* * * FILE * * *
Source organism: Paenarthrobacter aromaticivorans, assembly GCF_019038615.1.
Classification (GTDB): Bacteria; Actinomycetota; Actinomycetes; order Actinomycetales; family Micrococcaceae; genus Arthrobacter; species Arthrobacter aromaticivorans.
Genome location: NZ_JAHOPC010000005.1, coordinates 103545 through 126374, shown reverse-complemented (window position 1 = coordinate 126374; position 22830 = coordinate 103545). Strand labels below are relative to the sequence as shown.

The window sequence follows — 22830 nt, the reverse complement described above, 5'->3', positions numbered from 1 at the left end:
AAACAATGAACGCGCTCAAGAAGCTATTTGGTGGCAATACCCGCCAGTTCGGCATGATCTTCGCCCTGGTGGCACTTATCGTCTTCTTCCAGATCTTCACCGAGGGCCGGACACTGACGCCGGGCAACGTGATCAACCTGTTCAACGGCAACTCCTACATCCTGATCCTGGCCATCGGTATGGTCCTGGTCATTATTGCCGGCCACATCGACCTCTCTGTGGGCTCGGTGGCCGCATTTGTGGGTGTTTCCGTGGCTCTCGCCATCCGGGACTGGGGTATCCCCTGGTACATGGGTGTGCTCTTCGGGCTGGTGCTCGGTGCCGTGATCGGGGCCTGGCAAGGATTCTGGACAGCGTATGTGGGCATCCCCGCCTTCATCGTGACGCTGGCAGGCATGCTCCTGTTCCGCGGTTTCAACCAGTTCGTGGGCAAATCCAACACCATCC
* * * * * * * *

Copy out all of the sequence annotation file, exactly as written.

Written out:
Source organism: Paenarthrobacter aromaticivorans, assembly GCF_019038615.1.
Classification (GTDB): Bacteria; Actinomycetota; Actinomycetes; order Actinomycetales; family Micrococcaceae; genus Arthrobacter; species Arthrobacter aromaticivorans.
Genome location: NZ_JAHOPC010000005.1, coordinates 103545 through 126374, shown reverse-complemented (window position 1 = coordinate 126374; position 22830 = coordinate 103545). Strand labels below are relative to the sequence as shown.

The window sequence follows — 22830 nt, the reverse complement described above, 5'->3', positions numbered from 1 at the left end:
AAACAATGAACGCGCTCAAGAAGCTATTTGGTGGCAATACCCGCCAGTTCGGCATGATCTTCGCCCTGGTGGCACTTATCGTCTTCTTCCAGATCTTCACCGAGGGCCGGACACTGACGCCGGGCAACGTGATCAACCTGTTCAACGGCAACTCCTACATCCTGATCCTGGCCATCGGTATGGTCCTGGTCATTATTGCCGGCCACATCGACCTCTCTGTGGGCTCGGTGGCCGCATTTGTGGGTGTTTCCGTGGCTCTCGCCATCCGGGACTGGGGTATCCCCTGGTACATGGGTGTGCTCTTCGGGCTGGTGCTCGGTGCCGTGATCGGGGCCTGGCAAGGATTCTGGACAGCGTATGTGGGCATCCCCGCCTTCATCGTGACGCTGGCAGGCATGCTCCTGTTCCGCGGTTTCAACCAGTTCGTGGGCAAATCCAACACCATCC